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09.03.02


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of two minds

by Leslie What

 

One condition of his parole was that Rogers attend weekly sessions for recovering criminals.

Six patients sat in a circle of hardback chairs while the therapist, Johnson, marked the head of the circle with his black leather recliner. Rogers knew that, unlike himself, a circle had no head, not really, not when you thought about it, intellectually.

Still, mimicking the others, he faced Johnson and faked attentiveness. It was difficult not to fixate on Johnson's swollen scar, jagged and discolored as faded ink tracing the line of a highway along an old roadmap.

Johnson's scar stretched from his unibrow across his forehead and disappeared beneath his hair.

Each person there had undergone cerebral commissurotomy, a surgery to sever the corpus collosum, the structure connecting the two hemispheres of the brain. (Except for Watkins, whose brain was naturally injured by a stray blade in a freak accident — some demonstration gone awry at the Yakima Chainsaw Art Festival.)

Commissurotomy severed the ability of one side of the brain to recognize what the other side was doing. Before his operation, Johnson, a crackhead once known as the Narquis de Sade, had pioneered (not by choice) the new procedure. Johnson had tortured and swindled his most vulnerable patients. When convicted, he had done time (nearly two weeks), and lost his license to practice medicine in Idaho for a month. Yet here he was now, a shining example of the administration's newest initiative, gainfully employed and helping former criminals lead useful lives. It was easy to reduce the crime rate — all it took was redefining the parameters of criminal behavior.

Rogers didn't trust the guy — not just because of the ugly scar or his annoying habit of clearing his throat and then spitting it out on his handkerchief to stare at while the others talked. This therapy crap wasn't his thing, but he tried not to take it personal. After all, this wasn't about him.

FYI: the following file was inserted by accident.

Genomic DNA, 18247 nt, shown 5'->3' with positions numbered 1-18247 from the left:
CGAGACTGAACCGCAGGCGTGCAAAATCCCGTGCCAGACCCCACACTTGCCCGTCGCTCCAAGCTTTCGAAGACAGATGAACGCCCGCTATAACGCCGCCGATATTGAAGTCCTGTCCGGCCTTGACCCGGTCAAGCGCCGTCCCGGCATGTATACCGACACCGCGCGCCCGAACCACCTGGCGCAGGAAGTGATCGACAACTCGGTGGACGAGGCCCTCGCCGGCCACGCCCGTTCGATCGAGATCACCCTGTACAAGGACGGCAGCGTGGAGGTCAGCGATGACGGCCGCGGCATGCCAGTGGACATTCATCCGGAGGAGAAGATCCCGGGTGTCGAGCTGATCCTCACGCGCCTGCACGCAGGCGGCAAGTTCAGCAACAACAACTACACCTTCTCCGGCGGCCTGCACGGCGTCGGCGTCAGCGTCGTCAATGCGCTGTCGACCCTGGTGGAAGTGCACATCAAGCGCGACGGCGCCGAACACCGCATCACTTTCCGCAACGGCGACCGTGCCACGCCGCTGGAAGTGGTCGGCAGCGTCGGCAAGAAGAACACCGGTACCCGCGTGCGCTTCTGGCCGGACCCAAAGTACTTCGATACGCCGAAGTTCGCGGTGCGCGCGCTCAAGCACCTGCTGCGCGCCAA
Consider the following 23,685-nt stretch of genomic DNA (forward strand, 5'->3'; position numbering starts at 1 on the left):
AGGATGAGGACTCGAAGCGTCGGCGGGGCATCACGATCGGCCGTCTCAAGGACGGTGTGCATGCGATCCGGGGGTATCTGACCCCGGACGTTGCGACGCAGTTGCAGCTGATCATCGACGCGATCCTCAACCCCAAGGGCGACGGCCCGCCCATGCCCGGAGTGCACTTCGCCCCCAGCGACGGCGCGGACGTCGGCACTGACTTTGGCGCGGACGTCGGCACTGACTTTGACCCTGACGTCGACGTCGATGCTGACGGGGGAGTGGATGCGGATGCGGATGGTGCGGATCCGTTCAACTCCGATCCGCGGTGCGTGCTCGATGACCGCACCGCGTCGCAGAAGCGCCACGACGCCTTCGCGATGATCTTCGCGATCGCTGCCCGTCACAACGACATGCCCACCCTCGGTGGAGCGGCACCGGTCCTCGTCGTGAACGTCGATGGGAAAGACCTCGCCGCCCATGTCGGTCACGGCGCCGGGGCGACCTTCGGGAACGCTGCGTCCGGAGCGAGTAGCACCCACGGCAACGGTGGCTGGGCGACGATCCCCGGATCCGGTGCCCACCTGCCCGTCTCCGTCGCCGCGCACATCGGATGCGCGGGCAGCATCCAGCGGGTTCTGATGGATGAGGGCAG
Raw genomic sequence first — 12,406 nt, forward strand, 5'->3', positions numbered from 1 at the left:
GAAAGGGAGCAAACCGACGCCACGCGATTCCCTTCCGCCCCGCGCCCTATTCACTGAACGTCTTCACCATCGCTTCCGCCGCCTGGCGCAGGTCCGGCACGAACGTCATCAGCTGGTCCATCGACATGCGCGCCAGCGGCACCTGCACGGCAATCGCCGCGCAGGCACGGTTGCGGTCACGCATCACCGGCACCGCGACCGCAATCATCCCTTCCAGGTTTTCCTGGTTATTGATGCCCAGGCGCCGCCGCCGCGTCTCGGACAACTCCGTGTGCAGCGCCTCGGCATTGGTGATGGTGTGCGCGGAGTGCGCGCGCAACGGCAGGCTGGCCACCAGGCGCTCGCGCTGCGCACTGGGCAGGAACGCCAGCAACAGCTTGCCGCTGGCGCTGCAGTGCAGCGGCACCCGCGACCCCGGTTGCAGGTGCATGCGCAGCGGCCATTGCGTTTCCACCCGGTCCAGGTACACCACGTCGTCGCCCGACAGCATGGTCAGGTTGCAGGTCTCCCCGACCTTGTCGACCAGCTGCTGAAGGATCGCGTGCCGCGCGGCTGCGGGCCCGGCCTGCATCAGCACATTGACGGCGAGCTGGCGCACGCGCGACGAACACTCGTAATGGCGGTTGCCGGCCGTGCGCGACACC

Rogers was no criminal. He had a medical condition. His operation was in response to uncontrollable seizures. The seizures had ended, yet two weeks after the commissurotomy, Rogers shot his ex-wife's lover. He was found not guilty, despite eyewitnesses and forensics corroboration, including burn marks on his fingertips. Rogers denied culpability. He did not recognize himself in the surveillance tapes, and did not recall firing the gun or even picking it up.

The others' offenses were less serious. Nartelli, for example, was a minor politician, implicated in a blackmail scheme involving an underage blonde and a family-sized tube of self-tanning lotion. Liz Dennison, whose treatment was initially for a brain tumor, was now a serial shoplifter. Watkins was your typical wife beater.

"Let's begin," said Johnson, tapping the man to his left.

"You talking to me?" said Alexander.

"Sorry. Didn't mean to startle you. Will you please share?"

"I'm feeling anger," said Alexander. "That's what you want me to say, right?"

"And how has your anger expressed itself?" asked Johnson.

Alexander rose, threatening Johnson with his left fist. "I was framed," he said.

"Then who set the fire?"

"He did," said Alexander, pointing both his index fingers toward each other.

"Now we're getting somewhere," said Johnson. "Watkins, will you share next?"

"Sure. I really love anger management classes. I really love my supervised visits with the kids. But that bitch won't let me in my house," he said, one fist clenching. "She's lying — wasn't me who broke her jaw."

"It's not your fault you can't relate to your violent tendencies," said Johnson. "Perhaps you can open yourself up to her fear and pain?"

Rogers and Nartelli held back Watkins.

Liz Dennison rose, and puckered her lips like an anus. She pointed to Gregor, who sat masturbating with one hand, oblivious, but happy. "Stop that!" she cried.

Gregor looked around the room, his hand in his pants. "What," he said, not in the form of a question.

Johnson said, "Look down, Gregor."

Gregor's gaze dropped, his face flushed, he extricated one hand using the other and held it against its will in his lap. "Sorry," he said. "Didn't know what I was thinking."

"Happens to the best of us," said Alexander.

"That's why we're here," Johnson agreed.

Liz Dennison shrieked as Watkins jabbed her with his pen and was again restrained by Rogers and Nartelli.

"She was stealing my Uniball," Watkins said. "Stay away from my rollerballs! Touch my writing implements and you're dead."

"My apologies," said Liz. "I didn't realize."

"None of us do," said Nartelli.

"Someone's always gotta take the rap," said Watkins.

"You are victims, just like those you've harmed," said Johnson. "But science can help you. Now repeat after me: 'I am not responsible for my actions'."

An echo filled the room as each patient chanted, "I am not responsible for my actions."

"Good session," said Johnson, who stood and moved to the door. "See you next week," he said. As the patients exited the room, Johnson gave each a playful slap on the offending hand.

 

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Leslie What once tapdanced professionally dressed as a gorilla, but retired and became a Nebula-award-winning writer. She is a world-renowned Jell-o artist, a maskmaker, and a legend in her own time. Her fiction can make you laugh while breaking your heart. Check out Trent Walter's interview with Leslie on the SFSite. New What work will appear in the anthologies Polyphony, Mota, Women Writing SF as Men, and elsewhere.

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